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Health Services Research & Development

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HSR&D Citation Abstract

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Randomized Trial of a Home-Based Intervention to Improve Colon Cancer Screening Rates

Charlton ME, Mengeling M, Halfdanarson T, Kaboli PJ. Randomized Trial of a Home-Based Intervention to Improve Colon Cancer Screening Rates. Poster session presented at: VA HSR&D / QUERI National Meeting; 2012 Jul 16; National Harbor, MD.

Related HSR&D Project(s)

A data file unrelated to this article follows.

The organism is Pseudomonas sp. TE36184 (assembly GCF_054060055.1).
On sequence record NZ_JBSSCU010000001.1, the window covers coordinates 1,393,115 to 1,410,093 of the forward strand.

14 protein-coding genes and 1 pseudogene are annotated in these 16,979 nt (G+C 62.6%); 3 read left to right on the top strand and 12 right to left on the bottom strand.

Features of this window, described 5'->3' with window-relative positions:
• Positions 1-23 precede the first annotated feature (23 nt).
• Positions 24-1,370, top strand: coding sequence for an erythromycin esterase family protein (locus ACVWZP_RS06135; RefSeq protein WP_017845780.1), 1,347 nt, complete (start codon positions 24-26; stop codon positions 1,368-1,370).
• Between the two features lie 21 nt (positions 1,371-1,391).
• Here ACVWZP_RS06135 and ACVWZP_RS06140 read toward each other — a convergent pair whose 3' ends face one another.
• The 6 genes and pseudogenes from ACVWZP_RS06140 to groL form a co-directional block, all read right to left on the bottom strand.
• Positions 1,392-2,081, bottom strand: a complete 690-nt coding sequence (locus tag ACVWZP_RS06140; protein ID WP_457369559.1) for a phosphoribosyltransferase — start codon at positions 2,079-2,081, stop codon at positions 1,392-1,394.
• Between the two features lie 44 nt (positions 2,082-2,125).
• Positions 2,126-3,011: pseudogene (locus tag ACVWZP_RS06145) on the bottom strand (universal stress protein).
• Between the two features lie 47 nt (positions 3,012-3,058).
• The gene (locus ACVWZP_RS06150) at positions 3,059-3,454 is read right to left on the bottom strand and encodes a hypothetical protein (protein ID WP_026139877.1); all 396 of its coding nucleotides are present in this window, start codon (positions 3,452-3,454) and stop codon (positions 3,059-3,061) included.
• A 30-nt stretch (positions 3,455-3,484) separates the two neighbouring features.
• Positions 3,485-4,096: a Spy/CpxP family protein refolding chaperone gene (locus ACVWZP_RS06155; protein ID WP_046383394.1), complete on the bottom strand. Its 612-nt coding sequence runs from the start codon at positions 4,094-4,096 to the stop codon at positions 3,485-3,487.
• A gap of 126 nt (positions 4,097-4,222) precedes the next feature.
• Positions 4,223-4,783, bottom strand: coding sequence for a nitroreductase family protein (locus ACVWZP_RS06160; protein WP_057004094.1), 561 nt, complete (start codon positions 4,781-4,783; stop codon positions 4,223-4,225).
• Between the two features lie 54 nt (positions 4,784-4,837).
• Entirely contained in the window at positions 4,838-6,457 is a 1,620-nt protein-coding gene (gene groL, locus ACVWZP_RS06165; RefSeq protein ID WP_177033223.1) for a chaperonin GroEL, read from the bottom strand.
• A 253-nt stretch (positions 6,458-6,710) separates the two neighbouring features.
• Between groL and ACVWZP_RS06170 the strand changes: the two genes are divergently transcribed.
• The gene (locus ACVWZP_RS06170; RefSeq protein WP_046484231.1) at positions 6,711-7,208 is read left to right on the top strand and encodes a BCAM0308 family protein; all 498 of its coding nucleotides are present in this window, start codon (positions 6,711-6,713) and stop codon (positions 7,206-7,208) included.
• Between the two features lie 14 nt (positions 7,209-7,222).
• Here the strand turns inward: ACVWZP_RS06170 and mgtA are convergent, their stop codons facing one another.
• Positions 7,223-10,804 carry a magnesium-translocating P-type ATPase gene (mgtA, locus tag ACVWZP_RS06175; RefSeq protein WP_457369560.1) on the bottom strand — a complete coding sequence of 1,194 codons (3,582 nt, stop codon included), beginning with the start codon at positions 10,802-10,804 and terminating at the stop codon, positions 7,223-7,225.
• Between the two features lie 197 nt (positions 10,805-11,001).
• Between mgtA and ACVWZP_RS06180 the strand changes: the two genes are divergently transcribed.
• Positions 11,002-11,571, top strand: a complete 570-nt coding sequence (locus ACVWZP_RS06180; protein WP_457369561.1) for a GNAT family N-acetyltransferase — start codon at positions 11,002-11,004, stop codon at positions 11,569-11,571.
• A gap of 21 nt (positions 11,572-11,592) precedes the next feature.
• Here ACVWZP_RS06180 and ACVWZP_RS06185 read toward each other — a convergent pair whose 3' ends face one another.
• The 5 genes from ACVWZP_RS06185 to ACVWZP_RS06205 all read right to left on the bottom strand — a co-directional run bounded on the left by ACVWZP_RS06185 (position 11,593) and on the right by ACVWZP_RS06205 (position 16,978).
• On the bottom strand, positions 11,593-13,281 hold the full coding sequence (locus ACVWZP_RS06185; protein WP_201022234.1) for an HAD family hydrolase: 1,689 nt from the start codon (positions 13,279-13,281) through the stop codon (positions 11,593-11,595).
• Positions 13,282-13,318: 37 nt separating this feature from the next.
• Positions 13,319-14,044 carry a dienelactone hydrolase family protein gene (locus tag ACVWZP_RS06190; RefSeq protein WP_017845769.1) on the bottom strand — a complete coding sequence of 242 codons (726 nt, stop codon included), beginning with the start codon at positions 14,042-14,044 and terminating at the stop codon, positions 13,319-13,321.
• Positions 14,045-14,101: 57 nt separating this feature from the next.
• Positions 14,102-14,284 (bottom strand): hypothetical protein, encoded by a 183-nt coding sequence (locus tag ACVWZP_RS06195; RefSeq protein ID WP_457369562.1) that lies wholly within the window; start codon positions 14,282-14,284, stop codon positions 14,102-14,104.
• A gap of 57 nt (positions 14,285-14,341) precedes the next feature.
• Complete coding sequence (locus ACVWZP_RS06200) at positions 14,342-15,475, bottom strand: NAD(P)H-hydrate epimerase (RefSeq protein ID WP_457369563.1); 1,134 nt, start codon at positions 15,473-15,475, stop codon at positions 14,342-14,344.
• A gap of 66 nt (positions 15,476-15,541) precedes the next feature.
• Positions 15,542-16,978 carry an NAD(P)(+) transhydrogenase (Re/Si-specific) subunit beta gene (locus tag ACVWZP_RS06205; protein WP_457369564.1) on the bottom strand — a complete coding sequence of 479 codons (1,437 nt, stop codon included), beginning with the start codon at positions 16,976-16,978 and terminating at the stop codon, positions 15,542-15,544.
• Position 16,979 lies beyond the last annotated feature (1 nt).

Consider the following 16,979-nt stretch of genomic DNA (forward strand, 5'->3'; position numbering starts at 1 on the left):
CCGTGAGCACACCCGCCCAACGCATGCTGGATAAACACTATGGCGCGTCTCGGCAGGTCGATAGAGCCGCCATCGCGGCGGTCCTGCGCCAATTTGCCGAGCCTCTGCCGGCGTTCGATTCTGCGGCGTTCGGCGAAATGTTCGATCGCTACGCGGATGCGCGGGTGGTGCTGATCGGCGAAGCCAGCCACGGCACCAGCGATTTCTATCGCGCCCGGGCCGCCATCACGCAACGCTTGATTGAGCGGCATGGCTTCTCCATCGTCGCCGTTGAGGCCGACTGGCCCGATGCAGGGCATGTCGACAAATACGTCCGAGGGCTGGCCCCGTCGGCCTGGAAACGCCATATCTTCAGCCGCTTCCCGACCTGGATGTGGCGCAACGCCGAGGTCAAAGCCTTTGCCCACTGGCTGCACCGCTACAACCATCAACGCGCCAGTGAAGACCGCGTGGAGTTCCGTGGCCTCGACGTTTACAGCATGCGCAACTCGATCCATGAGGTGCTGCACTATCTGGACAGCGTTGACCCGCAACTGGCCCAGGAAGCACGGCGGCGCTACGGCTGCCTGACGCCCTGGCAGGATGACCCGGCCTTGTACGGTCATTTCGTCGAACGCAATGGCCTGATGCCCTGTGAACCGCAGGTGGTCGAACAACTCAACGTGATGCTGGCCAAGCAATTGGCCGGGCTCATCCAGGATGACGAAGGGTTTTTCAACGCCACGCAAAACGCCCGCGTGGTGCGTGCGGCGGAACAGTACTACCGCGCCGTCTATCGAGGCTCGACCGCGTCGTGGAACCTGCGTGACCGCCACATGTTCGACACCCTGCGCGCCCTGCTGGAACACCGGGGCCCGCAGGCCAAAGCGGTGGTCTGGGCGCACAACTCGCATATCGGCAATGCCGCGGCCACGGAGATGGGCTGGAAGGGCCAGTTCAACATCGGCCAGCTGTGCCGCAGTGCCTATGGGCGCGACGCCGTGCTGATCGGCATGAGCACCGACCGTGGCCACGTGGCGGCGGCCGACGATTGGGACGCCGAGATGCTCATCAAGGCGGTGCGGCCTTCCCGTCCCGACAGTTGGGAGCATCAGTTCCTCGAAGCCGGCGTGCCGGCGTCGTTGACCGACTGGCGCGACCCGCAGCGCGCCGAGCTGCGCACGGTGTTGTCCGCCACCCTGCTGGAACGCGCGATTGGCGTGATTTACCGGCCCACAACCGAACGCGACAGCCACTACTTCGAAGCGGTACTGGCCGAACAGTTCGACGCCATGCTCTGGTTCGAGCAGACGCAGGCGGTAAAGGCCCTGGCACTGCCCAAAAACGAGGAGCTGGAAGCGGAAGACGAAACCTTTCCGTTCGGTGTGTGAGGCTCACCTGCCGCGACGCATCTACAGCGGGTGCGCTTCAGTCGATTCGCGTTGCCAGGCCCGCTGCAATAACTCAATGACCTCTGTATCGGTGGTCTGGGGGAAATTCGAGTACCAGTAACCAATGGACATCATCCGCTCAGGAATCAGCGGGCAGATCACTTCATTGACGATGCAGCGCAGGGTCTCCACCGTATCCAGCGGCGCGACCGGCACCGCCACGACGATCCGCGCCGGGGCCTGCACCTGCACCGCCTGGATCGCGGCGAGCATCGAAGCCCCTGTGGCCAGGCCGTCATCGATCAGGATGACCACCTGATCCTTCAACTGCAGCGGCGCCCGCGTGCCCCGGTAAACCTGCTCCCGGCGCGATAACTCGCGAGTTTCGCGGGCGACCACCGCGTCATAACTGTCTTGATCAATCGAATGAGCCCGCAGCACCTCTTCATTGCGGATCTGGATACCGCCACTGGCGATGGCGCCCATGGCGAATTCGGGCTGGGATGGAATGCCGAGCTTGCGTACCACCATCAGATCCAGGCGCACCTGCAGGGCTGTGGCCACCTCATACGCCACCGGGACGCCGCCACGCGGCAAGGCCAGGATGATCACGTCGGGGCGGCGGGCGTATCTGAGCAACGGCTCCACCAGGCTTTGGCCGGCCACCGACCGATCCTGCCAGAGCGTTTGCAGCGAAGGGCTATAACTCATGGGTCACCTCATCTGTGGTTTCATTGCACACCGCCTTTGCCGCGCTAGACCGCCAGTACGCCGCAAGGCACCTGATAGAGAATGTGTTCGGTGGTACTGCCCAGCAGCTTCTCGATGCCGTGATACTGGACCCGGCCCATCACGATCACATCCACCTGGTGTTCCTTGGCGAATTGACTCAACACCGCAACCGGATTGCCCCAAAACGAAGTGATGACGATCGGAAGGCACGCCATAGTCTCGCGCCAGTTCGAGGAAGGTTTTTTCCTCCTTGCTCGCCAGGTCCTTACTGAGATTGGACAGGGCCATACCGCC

Objectives: Distance from VAMCs can be a barrier to colorectal cancer (CRC) screening, with 42% of Veterans living > 90 miles away. Fecal immunochemical tests (FIT) require only one sample and were recently approved for VA use. Our objective was to determine if FIT kits mailed to Veterans would result in higher screening rates in asymptomatic, average-risk Veterans than mailing educational materials alone. Methods: This randomized trial included Iowa City VA users ages 50 to 64 (65% rural) who were overdue for screening, > = 2 primary care visits in past 13 months, at average CRC risk, and asymptomatic. Exclusions included history of irritable bowel, polyps, personal/family CRC, rectal bleeding, and change in bowel habits. 499 controls were mailed CRC educational materials and a survey of CRC screening outside VA; 500 intervention subjects were mailed the same materials, plus FIT kits. Results: At six months follow-up, 28 control patients received CRC screening compared with 100 patients in the FIT intervention group (5.6% vs. 20%; p < .0001); 68 (13.6%) intervention patients returned the FIT kit, of which 7 were ineligible due to current symptoms or medical history. Of the remaining, 6 (9.8%) had positive FIT results and were contacted for follow-up. Fifty-six FIT and 108 control group subjects returned the survey (response rate 16.4%). Of those, 67 (41%) were ineligible due to current symptoms or history that require more active CRC surveillance. Of those eligible, 31% reported a colonoscopy outside VA in the past 10 years. When limited to the 62 subjects not at high risk and not screened outside VA, the FIT return rate was 98%. Implications: This low-intensity intervention resulted in a significantly higher screening rate than controls, and for those eligible, almost 100% received screening. Of note, survey findings suggest almost one-third of VA users who appear to be overdue for screening are screened outside VA. Impacts: Overall FIT return rate was low indicating that a mail-only program may have limited success. Future studies should use other methods to eliminate those already screened outside VA. Veterans overdue for screening appear to be open to taking FIT kits mailed to their homes.

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